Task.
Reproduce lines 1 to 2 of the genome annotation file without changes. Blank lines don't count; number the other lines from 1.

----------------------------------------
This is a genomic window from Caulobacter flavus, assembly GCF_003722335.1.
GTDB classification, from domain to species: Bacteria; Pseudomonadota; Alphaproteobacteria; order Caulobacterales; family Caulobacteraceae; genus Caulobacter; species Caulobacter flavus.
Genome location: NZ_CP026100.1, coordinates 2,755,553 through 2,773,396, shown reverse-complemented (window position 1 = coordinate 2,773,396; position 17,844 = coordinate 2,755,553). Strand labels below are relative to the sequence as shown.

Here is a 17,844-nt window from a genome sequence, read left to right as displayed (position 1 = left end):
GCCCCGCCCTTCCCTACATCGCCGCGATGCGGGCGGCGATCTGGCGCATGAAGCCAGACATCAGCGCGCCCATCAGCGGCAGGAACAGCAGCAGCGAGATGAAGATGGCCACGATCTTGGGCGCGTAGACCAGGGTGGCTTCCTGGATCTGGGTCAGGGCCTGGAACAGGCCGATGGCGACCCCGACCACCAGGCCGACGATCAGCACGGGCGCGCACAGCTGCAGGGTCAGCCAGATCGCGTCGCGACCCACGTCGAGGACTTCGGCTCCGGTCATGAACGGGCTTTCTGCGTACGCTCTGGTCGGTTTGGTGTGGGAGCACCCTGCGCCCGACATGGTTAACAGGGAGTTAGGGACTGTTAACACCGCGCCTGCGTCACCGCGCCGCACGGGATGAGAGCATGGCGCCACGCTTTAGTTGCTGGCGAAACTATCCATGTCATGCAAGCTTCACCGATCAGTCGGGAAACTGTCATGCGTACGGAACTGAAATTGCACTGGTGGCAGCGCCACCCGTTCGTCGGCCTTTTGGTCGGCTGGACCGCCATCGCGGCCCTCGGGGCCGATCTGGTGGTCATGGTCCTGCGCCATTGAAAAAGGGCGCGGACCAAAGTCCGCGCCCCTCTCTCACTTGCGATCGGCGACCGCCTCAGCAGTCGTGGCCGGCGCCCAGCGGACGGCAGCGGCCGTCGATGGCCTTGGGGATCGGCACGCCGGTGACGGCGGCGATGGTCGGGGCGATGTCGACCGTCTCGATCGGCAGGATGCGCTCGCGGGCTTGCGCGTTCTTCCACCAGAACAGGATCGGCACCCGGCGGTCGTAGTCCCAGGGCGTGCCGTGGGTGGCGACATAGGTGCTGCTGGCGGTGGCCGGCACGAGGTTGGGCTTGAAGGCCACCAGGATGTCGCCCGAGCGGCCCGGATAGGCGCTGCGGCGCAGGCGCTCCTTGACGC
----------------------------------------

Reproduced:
This is a genomic window from Caulobacter flavus, assembly GCF_003722335.1.
GTDB classification, from domain to species: Bacteria; Pseudomonadota; Alphaproteobacteria; order Caulobacterales; family Caulobacteraceae; genus Caulobacter; species Caulobacter flavus.